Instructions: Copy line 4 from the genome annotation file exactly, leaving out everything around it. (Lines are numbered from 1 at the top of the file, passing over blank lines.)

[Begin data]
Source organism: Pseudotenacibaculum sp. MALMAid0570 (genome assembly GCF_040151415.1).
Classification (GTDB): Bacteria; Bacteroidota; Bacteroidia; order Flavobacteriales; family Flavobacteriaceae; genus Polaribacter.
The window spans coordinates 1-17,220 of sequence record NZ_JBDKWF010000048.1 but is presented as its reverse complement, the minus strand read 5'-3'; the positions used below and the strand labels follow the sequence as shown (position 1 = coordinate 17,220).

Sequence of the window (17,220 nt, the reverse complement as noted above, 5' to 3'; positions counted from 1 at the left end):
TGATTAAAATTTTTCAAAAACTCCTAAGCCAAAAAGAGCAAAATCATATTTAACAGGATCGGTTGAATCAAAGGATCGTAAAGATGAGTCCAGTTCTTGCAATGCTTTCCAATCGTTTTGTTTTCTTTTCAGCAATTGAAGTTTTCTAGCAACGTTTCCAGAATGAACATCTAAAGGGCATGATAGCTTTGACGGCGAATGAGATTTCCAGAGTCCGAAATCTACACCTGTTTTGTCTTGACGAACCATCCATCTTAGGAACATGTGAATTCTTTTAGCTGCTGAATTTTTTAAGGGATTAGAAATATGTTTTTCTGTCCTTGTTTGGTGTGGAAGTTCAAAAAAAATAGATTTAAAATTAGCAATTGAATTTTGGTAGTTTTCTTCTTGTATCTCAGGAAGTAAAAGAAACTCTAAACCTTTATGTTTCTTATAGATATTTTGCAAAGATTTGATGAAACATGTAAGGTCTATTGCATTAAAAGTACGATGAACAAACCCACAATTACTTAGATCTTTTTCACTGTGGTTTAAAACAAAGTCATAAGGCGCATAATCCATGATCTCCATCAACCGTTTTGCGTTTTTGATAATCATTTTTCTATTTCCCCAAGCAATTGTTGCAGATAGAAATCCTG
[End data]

Sequence of the window (17,220 nt, the reverse complement as noted above, 5' to 3'; positions counted from 1 at the left end):